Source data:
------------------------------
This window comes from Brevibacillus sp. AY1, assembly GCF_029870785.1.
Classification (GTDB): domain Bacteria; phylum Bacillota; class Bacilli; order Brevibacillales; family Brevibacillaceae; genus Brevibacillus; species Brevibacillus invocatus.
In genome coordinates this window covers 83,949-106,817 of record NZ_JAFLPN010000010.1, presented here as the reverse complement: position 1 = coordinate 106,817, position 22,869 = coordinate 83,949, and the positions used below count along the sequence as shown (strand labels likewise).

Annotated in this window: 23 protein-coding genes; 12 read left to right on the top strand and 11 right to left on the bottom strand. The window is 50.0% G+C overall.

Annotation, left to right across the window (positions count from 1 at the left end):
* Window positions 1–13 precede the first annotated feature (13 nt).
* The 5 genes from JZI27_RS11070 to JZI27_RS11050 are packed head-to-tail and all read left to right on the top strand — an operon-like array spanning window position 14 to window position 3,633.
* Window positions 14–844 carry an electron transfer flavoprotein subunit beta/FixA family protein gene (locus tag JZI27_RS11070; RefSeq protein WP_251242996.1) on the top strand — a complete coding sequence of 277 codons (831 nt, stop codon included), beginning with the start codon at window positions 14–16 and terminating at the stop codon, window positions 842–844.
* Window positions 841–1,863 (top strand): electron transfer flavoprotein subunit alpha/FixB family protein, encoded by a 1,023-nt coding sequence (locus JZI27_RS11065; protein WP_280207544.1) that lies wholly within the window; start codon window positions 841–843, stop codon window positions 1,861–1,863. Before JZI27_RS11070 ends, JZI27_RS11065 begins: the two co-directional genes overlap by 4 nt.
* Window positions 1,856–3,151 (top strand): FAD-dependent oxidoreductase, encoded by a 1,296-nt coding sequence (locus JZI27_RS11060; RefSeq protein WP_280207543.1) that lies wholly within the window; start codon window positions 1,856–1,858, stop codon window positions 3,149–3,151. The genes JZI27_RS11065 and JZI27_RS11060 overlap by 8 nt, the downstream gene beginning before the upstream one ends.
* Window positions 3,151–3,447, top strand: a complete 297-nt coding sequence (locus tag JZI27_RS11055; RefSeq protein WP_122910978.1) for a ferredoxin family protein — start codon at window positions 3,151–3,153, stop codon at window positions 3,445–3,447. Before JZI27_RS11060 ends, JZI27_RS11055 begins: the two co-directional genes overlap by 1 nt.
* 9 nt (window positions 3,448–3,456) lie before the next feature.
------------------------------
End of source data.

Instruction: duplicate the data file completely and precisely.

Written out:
This window comes from Brevibacillus sp. AY1, assembly GCF_029870785.1.
Classification (GTDB): domain Bacteria; phylum Bacillota; class Bacilli; order Brevibacillales; family Brevibacillaceae; genus Brevibacillus; species Brevibacillus invocatus.
In genome coordinates this window covers 83,949-106,817 of record NZ_JAFLPN010000010.1, presented here as the reverse complement: position 1 = coordinate 106,817, position 22,869 = coordinate 83,949, and the positions used below count along the sequence as shown (strand labels likewise).

Annotated in this window: 23 protein-coding genes; 12 read left to right on the top strand and 11 right to left on the bottom strand. The window is 50.0% G+C overall.

Annotation, left to right across the window (positions count from 1 at the left end):
* Window positions 1–13 precede the first annotated feature (13 nt).
* The 5 genes from JZI27_RS11070 to JZI27_RS11050 are packed head-to-tail and all read left to right on the top strand — an operon-like array spanning window position 14 to window position 3,633.
* Window positions 14–844 carry an electron transfer flavoprotein subunit beta/FixA family protein gene (locus tag JZI27_RS11070; RefSeq protein WP_251242996.1) on the top strand — a complete coding sequence of 277 codons (831 nt, stop codon included), beginning with the start codon at window positions 14–16 and terminating at the stop codon, window positions 842–844.
* Window positions 841–1,863 (top strand): electron transfer flavoprotein subunit alpha/FixB family protein, encoded by a 1,023-nt coding sequence (locus JZI27_RS11065; protein WP_280207544.1) that lies wholly within the window; start codon window positions 841–843, stop codon window positions 1,861–1,863. Before JZI27_RS11070 ends, JZI27_RS11065 begins: the two co-directional genes overlap by 4 nt.
* Window positions 1,856–3,151 (top strand): FAD-dependent oxidoreductase, encoded by a 1,296-nt coding sequence (locus JZI27_RS11060; RefSeq protein WP_280207543.1) that lies wholly within the window; start codon window positions 1,856–1,858, stop codon window positions 3,149–3,151. The genes JZI27_RS11065 and JZI27_RS11060 overlap by 8 nt, the downstream gene beginning before the upstream one ends.
* Window positions 3,151–3,447, top strand: a complete 297-nt coding sequence (locus tag JZI27_RS11055; RefSeq protein WP_122910978.1) for a ferredoxin family protein — start codon at window positions 3,151–3,153, stop codon at window positions 3,445–3,447. Before JZI27_RS11060 ends, JZI27_RS11055 begins: the two co-directional genes overlap by 1 nt.
* 9 nt (window positions 3,448–3,456) lie before the next feature.